Bespoke

In 1981, I owned two pairs of corduroy pants, four hand-knit sweaters made by my mother, a pair of Adidas running shoes with a loose heel that slapped my foot as I walked, and two dresses I sewed using material found in remnant bins of fabric stores. That year, I shifted my job hunt from the careers section of the Ottawa Citizen to the classifieds. An English Literature degree had not guaranteed entry into any work I aspired to and I needed a job. I borrowed a jacket, a blouse, and a pair of shoes that blistered my baby toes for interviews. I landed a job as a secretary with the Canadian Construction Association. At 24, my real education began. Continue reading

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The Empire’s New Clothes

Facebook invited me to the party two days before the event. I felt like an afterthought but what the heck, I said. I’ll go. To be honest, I was surprised he’d friended me. We’re not exactly on good terms. Continue reading

How to Clean Your Closet

Close your eyes, slide the door open, and pluck 12 items randomly from left to right. Ignore the weight of your choice. You touch it, you pluck it. Ignore texture, too.
Make no conjecture about your selection. You don’t know if that silky feel is real or synthetic. This moment is your emetic. Commit to the decision at your fingertips.

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A Walk on Nietzsche’s Birthday

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You may know of his most famous work – a philosophical novel called “Thus Spoke Zarathustra” and you probably also know the music of the same name from “2001: A Space Odyssey”.  The composer, Richard Strauss, had read Nietzsche’s novel and created this strange, other-worldly musical fanfare used at the beginning and the end of the movie.

Without music, life would be a mistake.

Now, lest you be thinking I’m some kind of philosophy buff, let me divest you of that thought pronto. I discovered it was Nietzsche’s birthday because I was driving in the car early the morning of October 15 and a radio host shared this nugget and then played the music. Continue reading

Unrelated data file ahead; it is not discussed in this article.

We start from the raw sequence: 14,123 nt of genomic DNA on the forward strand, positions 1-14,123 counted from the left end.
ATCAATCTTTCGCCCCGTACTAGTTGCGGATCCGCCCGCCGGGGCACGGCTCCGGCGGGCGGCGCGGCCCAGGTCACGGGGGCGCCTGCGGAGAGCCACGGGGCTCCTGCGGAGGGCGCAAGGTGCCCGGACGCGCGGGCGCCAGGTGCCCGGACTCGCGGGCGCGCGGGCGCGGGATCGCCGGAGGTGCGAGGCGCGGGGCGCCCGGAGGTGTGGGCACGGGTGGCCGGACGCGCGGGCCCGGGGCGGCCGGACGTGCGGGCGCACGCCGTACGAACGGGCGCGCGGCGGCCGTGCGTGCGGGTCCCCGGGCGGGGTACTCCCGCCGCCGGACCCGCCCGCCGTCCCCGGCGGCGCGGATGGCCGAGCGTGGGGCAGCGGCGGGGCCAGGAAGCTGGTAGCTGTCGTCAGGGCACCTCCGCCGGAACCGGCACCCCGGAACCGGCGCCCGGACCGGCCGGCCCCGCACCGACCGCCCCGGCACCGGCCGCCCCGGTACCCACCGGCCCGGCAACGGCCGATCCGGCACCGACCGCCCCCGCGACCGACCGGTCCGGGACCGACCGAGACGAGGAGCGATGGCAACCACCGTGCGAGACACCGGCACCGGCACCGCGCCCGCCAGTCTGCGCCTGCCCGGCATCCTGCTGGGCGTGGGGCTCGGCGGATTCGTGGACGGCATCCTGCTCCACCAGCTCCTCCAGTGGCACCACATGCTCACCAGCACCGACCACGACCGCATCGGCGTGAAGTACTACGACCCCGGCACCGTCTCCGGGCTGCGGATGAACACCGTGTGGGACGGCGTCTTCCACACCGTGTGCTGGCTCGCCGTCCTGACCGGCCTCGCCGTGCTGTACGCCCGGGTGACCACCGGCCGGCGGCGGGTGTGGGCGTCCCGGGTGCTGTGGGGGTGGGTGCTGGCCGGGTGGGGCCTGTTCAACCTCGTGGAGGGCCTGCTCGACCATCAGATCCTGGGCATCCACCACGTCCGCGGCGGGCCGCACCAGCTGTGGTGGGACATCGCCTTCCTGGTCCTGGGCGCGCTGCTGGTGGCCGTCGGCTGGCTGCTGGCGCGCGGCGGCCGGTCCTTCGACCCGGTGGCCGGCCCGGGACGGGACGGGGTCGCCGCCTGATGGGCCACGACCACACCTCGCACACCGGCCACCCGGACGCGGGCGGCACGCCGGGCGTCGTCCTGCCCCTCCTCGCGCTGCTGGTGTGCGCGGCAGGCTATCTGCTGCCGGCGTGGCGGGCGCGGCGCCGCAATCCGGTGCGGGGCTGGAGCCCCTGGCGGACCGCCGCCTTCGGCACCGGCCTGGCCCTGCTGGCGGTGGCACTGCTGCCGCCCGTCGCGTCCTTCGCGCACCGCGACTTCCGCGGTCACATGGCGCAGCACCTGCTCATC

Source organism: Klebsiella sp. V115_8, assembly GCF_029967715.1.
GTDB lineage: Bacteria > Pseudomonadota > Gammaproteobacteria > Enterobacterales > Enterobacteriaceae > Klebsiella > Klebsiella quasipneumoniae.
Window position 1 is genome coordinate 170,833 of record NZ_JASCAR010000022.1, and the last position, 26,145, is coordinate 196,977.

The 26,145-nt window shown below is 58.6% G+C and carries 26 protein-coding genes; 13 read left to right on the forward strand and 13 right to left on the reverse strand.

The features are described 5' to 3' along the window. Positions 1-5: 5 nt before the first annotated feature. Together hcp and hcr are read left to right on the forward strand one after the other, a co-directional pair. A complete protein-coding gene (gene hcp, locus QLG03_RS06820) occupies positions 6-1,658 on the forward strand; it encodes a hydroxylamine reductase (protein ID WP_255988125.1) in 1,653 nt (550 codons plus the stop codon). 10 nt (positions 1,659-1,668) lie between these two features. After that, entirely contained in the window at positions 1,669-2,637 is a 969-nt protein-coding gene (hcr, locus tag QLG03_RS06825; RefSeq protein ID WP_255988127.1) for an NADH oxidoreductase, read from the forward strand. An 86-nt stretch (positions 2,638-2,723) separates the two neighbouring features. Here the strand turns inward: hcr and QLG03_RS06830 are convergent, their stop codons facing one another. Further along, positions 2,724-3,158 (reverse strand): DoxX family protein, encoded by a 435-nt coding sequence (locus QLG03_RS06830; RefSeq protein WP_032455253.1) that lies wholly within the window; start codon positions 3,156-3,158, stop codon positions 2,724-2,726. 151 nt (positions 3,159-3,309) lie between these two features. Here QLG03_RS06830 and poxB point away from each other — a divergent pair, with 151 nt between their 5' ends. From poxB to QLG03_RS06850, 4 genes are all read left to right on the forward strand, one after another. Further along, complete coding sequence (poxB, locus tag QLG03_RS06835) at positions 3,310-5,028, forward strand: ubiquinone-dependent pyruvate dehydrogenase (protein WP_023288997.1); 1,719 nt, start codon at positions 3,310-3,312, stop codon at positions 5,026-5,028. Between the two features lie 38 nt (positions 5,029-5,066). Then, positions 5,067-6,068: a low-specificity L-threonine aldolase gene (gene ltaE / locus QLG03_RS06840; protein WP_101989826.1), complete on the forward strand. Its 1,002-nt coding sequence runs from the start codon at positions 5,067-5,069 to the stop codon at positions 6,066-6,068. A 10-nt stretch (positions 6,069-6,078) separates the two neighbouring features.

To be or not to be

I felt something soft under my foot and thought I’d stepped in dog shit. We were outside the door of Ottawa’s newest fancy donut joint, Maverick’s, where we planned to buy a ½ dozen of the pricey treats and bring them home to the children for all of us to enjoy. We’d spent the last 2 hours hiking in Gatineau Park, tromping up and down hills aglow in fall foliage – maples, aspens, birches, fanned out like a male turkey’s tail feather display. The bear warning signs had not deterred us. Continue reading

That Doesn’t Happen Here

The sky the morning after the storm was bright blue with charming white clouds, now harmless, arranged across the sky like teeth in the grin of a psychopath post-knife plunge. A gang of red, black and grey squirrels emerged from their safe havens and skittered along branches of damaged trees, pulling together new nests. They make it look easy. Continue reading

Morning Prayer

5:50 a.m. In dark just lighter than pitch, the dog and I venture out for his morning relief. The spilled streak of stars we call the Milky Way fades as I glance up, as though my eyes mop heavens’ mess. The dog lifts his leg and anoints the road sign pole and I hear the splash of contact. He kicks his hind legs, rubs his paws on the grass making sure every bit of his scent graces his small patch of turf. Continue reading